Eagle emphasizes that the tool kit is not a "cookbook" for heart attack care, and that patients and medical staff still approach each case individually. But the program does help encourage use of broadly applicable tests, treatments and advice that most patients can benefit from.

"If you think about going on an airplane, what do the pilot and co-pilot do?," Eagle asks. "They have a checklist of 10 to 15 things that make for a perfect takeoff, and another checklist for a perfect landing. They refer to that document every time to make sure nothing is forgotten, because they're dealing with life and death. This is the same way - a heart attack is life and death, and we're all making sure that the patient's experience on each 'flight' is maximized."

Eagle also attributes part of the program's success to its emphasis on patient participation. "We believe that having the patient go over the key drug therapies, lifestyle changes, and follow-up plan reinforces the importance of all those strategies," he says. "It helps them understand why they're going home on a certain drug, or why a certain diet or lifestyle is important, and it increases the likelihood that they'll actually follow those kinds of recommendations."

Follow-up studies are now under way, even as other hospitals are being invited to join the next phase of the project, set to begin later this year.

Tools in the GAP Initiative "Tool Kit":
· standing orders for medications and tests;
· pocket cards of medications and guidelines for medical staff;
· a "clinical pathway" that guides nurses through their daily activity;
· a special patient information form;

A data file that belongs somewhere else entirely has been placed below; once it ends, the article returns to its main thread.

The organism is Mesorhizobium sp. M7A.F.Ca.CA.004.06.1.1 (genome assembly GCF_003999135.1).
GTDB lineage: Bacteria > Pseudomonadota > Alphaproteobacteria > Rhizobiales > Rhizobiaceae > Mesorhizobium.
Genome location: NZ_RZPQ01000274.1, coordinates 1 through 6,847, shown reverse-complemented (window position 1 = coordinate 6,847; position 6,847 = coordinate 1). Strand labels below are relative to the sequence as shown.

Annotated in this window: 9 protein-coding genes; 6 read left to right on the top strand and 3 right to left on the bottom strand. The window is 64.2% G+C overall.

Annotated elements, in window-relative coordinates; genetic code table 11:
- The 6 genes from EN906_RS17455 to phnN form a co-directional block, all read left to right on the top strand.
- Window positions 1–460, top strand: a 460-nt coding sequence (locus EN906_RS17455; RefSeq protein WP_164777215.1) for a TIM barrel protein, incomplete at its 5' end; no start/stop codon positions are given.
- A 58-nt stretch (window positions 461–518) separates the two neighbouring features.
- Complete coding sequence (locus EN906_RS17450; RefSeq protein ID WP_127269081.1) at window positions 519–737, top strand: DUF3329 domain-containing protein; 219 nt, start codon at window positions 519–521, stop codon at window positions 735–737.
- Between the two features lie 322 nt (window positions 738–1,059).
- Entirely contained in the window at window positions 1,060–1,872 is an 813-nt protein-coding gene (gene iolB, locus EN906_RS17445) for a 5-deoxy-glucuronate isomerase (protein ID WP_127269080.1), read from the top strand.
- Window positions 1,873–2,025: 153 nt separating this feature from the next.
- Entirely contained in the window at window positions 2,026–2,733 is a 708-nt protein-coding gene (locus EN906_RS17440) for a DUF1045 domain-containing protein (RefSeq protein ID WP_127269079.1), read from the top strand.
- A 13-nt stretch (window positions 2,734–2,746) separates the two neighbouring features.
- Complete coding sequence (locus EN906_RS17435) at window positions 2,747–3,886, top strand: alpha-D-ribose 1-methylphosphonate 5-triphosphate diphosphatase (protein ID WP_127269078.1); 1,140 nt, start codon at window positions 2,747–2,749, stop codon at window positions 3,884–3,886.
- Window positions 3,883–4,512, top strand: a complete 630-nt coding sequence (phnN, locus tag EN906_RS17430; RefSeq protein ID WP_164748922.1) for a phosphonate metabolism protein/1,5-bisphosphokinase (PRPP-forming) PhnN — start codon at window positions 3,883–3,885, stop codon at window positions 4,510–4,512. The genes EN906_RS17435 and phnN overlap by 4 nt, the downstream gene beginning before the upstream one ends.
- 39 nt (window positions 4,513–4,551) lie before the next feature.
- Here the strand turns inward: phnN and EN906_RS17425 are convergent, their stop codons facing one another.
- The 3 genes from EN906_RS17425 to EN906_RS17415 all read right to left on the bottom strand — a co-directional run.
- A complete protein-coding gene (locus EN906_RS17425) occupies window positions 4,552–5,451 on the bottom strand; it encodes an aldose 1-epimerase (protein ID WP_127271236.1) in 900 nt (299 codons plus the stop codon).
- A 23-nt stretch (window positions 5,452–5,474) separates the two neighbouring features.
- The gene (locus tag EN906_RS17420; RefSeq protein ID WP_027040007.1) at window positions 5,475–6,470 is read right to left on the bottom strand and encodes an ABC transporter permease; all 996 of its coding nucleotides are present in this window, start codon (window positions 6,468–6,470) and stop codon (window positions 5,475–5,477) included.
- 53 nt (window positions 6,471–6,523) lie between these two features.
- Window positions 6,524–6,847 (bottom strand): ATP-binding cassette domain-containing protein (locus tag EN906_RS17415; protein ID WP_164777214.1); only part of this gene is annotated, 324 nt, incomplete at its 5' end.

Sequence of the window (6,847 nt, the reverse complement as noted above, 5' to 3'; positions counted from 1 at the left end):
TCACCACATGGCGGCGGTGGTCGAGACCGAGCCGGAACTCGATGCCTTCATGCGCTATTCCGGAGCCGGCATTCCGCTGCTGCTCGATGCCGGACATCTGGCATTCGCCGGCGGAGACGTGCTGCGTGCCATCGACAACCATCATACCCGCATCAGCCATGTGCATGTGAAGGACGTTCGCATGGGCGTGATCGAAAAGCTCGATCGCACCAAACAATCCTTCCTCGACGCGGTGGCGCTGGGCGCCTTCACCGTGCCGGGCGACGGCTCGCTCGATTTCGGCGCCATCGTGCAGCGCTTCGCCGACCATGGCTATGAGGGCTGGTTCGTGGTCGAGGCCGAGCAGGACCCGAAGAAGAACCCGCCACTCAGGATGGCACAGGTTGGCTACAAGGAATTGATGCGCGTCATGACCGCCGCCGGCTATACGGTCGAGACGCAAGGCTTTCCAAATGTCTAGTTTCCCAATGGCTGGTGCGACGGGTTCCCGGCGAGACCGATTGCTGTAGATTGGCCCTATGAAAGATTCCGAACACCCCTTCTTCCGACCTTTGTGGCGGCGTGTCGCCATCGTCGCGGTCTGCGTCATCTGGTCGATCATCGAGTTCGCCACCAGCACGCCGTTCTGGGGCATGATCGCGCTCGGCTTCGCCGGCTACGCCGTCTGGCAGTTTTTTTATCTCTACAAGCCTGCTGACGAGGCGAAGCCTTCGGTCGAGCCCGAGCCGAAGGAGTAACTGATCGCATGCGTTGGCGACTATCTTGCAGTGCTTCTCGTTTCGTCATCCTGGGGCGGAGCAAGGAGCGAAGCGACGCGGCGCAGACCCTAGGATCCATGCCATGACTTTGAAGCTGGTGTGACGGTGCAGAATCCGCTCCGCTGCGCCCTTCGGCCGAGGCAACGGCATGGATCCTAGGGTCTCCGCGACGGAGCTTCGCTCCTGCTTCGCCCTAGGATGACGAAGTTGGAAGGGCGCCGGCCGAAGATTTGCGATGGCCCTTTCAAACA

· stickers for the patient's chart;
· a chart that shows the hospital's overall performance;
· a discharge checklist for doctors or selected nurses to review with patients; and
· patient education materials, including written and verbal instruction on therapy and lifestyle.

Guideline-recommended therapies, tests and counseling used in the GAP Project:

· aspirin in the emergency room and after discharge to prevent clotting;
· beta-blockers to reduce arrhythmias;
· angiotensin converting enzyme, or ACE, inhibitors to aid the heart's recovery from damage;
· blood cholesterol tests and, in appropriate patients, treatment to lower cholesterol;
· measurement of the pumping capacity of the heart's left ventricle;
· cardiac catheterization or other heart imaging studies in certain patients;
· angioplasty or bypass surgery in selected patients to open or go around blocked arteries;
· smoking cessation counseling (smoking doubles the long-term risk of another heart attack)
· diet counseling, with emphasis on low-fat diets; and
· referral for outpatient rehabilitation.